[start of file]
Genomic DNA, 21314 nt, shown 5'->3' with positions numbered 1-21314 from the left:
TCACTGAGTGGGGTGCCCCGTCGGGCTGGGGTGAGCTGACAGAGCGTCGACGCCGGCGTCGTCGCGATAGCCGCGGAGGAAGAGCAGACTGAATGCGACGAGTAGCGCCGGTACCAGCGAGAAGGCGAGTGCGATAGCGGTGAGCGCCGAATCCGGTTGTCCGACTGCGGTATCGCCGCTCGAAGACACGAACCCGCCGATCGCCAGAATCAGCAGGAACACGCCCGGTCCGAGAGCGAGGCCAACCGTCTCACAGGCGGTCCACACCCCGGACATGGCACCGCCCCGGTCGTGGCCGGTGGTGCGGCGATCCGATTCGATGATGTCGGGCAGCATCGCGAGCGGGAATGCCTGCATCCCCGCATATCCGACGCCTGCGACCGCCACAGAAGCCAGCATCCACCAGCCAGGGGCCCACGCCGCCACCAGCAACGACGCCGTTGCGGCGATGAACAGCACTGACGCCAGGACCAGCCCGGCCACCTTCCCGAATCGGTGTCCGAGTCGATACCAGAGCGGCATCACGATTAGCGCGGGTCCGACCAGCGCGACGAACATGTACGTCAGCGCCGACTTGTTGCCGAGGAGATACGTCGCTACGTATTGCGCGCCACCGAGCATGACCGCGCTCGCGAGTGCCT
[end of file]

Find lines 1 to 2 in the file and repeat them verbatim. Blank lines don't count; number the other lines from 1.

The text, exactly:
Genomic DNA, 21314 nt, shown 5'->3' with positions numbered 1-21314 from the left:
TCACTGAGTGGGGTGCCCCGTCGGGCTGGGGTGAGCTGACAGAGCGTCGACGCCGGCGTCGTCGCGATAGCCGCGGAGGAAGAGCAGACTGAATGCGACGAGTAGCGCCGGTACCAGCGAGAAGGCGAGTGCGATAGCGGTGAGCGCCGAATCCGGTTGTCCGACTGCGGTATCGCCGCTCGAAGACACGAACCCGCCGATCGCCAGAATCAGCAGGAACACGCCCGGTCCGAGAGCGAGGCCAACCGTCTCACAGGCGGTCCACACCCCGGACATGGCACCGCCCCGGTCGTGGCCGGTGGTGCGGCGATCCGATTCGATGATGTCGGGCAGCATCGCGAGCGGGAATGCCTGCATCCCCGCATATCCGACGCCTGCGACCGCCACAGAAGCCAGCATCCACCAGCCAGGGGCCCACGCCGCCACCAGCAACGACGCCGTTGCGGCGATGAACAGCACTGACGCCAGGACCAGCCCGGCCACCTTCCCGAATCGGTGTCCGAGTCGATACCAGAGCGGCATCACGATTAGCGCGGGTCCGACCAGCGCGACGAACATGTACGTCAGCGCCGACTTGTTGCCGAGGAGATACGTCGCTACGTATTGCGCGCCACCGAGCATGACCGCGCTCGCGAGTGCCT